Abraham Lincoln set aside some lands in what is now Yosemite National Park in 1864. John Muir was instrumental in promoting setting aside even more land. He successfully lobbied Theodore Roosevelt during the President’s visit in 1903 to maintain this special place for later generations. Thank you to all who have preserved this exceptional place. We stayed at Yosemite Lakes RV Campground. Our campsite was on the North Fork of the Tuolumine River. The major negative is the mosquitoes. Cascade Creek Falls is the first waterfall encountered on our way in to Yosemite Valley from the Big Oak Flat entrance. The next major waterfall, Bridalveil Falls, distributed lots of mist that impacted my pictures. The rushing waters of Bridalveil Creek are awesome. On our first full day in the park we parked at Sentinel Bridge. After admiring Yosemite Chapel, we walked to the Lower Yosemite Falls trail and enjoyed this loop trail. A deer didn’t mind those of us photographing her. We boarded a shuttle and got off at the Yosemite Valley Village Center where we watched two films in the Theatre, ate lunch, and walked through the Wilderness Center, and Museum. We took another shuttle to the Mirror Lake trail where we hiked along Tenaya Creek.

Washburn Point

Washburn Point Vista

On our second full day in the park, we drove to Washburn Point for magnificent views of the 8,942 foot Half Dome, Nevada Falls with its 597 foot drop, and Vernal Falls with its drop of 307 feet. At the end of this road, Glacier Point, offers panoramic views of both Yosemite Falls, Half Dome and Nevada/Vernal Falls. Back in our campground we took the steep climb of the Yurt Village Trail and returned via the Bunkhouse Trail and the Hardin Flat Road.

We decided to depart a day earlier than originally planned because weather forecasts predicted an impending storm. The Tioga Pass officially opened on May 18th, but would be closed if it snowed at elevations below 9,945 feet. We successfully negotiated the pass but encountered winds on our way to Lone Pine.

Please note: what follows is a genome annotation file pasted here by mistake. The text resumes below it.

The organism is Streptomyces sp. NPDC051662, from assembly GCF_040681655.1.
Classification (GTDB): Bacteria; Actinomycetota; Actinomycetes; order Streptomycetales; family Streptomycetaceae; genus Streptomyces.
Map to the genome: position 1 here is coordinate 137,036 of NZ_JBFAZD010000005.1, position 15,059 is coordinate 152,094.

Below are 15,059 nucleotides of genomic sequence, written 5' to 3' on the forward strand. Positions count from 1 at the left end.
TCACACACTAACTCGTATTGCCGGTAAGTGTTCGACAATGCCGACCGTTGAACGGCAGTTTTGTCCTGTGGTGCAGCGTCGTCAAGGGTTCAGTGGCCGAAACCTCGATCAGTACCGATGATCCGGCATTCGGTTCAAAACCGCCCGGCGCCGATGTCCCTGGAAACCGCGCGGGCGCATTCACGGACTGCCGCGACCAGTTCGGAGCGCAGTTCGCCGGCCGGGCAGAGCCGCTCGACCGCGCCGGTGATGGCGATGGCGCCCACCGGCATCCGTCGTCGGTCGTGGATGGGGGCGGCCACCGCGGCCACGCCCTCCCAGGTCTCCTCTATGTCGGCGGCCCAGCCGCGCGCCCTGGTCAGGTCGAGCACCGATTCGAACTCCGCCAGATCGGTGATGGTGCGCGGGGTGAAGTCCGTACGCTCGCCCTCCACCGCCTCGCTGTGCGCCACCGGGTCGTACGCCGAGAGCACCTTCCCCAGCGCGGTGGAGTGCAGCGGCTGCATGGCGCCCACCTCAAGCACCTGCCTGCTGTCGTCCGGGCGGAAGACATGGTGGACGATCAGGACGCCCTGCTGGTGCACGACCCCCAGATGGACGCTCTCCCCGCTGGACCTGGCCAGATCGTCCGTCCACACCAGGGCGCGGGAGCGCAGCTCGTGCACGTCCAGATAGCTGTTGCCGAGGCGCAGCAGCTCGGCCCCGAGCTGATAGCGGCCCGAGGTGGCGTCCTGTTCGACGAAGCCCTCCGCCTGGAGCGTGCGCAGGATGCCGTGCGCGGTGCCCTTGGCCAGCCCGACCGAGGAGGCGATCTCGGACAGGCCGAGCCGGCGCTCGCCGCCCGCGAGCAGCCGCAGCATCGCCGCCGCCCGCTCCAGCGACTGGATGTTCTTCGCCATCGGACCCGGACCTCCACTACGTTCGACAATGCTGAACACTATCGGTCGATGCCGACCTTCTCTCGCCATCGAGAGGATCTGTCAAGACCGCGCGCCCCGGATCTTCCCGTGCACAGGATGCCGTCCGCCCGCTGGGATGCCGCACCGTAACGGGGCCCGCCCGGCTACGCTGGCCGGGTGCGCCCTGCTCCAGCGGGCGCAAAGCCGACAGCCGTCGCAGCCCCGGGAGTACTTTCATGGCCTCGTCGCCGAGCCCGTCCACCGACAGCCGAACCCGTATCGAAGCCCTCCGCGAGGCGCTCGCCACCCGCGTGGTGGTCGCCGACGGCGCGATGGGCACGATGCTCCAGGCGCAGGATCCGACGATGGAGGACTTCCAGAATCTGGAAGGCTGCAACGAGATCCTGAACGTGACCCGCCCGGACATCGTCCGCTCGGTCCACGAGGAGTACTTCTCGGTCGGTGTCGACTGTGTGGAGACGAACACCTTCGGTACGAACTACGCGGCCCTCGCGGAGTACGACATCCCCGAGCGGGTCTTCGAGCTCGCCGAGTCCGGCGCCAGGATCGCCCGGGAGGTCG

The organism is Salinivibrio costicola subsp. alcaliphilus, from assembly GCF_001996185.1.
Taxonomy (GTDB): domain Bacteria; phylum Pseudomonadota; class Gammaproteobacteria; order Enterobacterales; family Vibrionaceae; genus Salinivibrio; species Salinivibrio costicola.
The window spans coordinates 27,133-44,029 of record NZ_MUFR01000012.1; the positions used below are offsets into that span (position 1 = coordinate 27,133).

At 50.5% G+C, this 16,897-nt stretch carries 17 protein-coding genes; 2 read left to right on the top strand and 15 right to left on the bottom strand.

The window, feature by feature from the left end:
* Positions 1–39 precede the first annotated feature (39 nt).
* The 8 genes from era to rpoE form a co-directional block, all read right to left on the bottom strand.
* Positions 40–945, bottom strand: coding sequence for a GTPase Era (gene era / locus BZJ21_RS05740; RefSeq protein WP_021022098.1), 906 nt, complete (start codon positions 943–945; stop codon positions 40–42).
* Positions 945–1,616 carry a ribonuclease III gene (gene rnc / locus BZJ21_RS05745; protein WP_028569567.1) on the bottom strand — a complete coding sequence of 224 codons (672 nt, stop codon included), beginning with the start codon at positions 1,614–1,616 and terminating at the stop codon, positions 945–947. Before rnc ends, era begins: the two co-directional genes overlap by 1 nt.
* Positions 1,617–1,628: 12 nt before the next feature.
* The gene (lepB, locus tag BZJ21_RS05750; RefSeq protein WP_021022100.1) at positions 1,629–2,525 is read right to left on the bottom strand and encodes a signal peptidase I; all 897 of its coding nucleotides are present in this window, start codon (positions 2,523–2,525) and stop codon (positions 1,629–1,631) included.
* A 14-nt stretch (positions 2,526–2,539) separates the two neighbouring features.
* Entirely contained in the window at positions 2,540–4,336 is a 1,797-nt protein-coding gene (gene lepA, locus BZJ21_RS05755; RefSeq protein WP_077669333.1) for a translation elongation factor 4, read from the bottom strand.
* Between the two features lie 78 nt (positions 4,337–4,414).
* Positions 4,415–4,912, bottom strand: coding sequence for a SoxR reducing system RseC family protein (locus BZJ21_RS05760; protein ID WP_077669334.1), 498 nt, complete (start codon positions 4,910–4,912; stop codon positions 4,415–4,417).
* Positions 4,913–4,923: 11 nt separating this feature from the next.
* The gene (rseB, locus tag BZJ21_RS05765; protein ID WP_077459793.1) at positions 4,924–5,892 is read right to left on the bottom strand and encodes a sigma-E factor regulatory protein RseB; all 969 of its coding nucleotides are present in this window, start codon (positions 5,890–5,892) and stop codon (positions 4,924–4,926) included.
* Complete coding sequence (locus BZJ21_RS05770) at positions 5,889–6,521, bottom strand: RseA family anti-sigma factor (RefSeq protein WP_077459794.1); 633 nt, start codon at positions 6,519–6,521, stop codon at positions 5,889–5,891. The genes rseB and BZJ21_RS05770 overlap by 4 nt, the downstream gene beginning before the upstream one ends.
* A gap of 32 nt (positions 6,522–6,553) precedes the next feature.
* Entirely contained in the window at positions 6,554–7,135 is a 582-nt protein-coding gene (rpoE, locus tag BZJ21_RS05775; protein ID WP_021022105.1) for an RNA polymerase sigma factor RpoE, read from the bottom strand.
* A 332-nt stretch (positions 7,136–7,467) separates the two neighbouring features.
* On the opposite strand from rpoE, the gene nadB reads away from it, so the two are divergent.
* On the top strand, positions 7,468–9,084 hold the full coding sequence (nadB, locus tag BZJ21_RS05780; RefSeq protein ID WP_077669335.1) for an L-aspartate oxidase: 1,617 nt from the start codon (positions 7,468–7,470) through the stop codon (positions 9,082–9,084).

Elko – Sparks – Manteca Wednesday, May 18 2016 

We drove from Salt Lake City to Elko, Nevada. We stayed in the Iron Horse RV Campground. I reminded my wife that an “iron horse” was a steam locomotive.

Sparks Marina Park

Sparks Marina Park

The Sparks RV Park & Marina is rated 10-10-10. We walked around the Sparks Marina Park. We learned that the Blaisdell family settled here in August 1861 in search of gold. It later became a gravel excavation site. More recently, settlement money from contaminated soil caused by a nearby storage tank allowed for the creation of this 77-acre park. Another information sign alerted us to the fact that an F-4 Phantom II Reconnaissance Jet that had crash landed April 27, 1988 had been decommissioned and placed in 50 feet of water in the Park for Scuba divers to enjoy.

Walthall Slough

Walthall Slough

We stayed at the Turtle Beach Resort in Manteca, California. We visited a nearby grocery store to restock our pantry and a laundry to wash dirty clothes. We inflated our Sea Eagle 370 kayak for its maiden voyage in the Walthall Slough off the San Joaquin River. One seat deflated, but otherwise it was a pleasant voyage. We saw two herons. A bluebird graced us with a visit at our campsite.

Next Page »